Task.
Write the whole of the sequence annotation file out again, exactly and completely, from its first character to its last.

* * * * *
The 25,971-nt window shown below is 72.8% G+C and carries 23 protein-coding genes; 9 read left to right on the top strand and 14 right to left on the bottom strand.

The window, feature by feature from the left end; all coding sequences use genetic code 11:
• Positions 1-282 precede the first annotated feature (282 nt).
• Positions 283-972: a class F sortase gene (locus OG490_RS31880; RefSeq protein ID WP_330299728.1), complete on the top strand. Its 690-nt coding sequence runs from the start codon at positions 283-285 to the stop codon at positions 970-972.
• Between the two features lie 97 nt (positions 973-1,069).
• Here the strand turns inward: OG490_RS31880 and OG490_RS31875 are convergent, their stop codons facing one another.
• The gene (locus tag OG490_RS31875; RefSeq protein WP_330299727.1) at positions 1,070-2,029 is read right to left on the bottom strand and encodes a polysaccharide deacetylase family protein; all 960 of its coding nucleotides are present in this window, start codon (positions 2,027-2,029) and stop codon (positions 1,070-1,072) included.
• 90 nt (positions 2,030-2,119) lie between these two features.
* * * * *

The 25,971-nt window shown below is 72.8% G+C and carries 23 protein-coding genes; 9 read left to right on the top strand and 14 right to left on the bottom strand.

The window, feature by feature from the left end; all coding sequences use genetic code 11:
• Positions 1-282 precede the first annotated feature (282 nt).
• Positions 283-972: a class F sortase gene (locus OG490_RS31880; RefSeq protein ID WP_330299728.1), complete on the top strand. Its 690-nt coding sequence runs from the start codon at positions 283-285 to the stop codon at positions 970-972.
• Between the two features lie 97 nt (positions 973-1,069).
• Here the strand turns inward: OG490_RS31880 and OG490_RS31875 are convergent, their stop codons facing one another.
• The gene (locus tag OG490_RS31875; RefSeq protein WP_330299727.1) at positions 1,070-2,029 is read right to left on the bottom strand and encodes a polysaccharide deacetylase family protein; all 960 of its coding nucleotides are present in this window, start codon (positions 2,027-2,029) and stop codon (positions 1,070-1,072) included.
• 90 nt (positions 2,030-2,119) lie between these two features.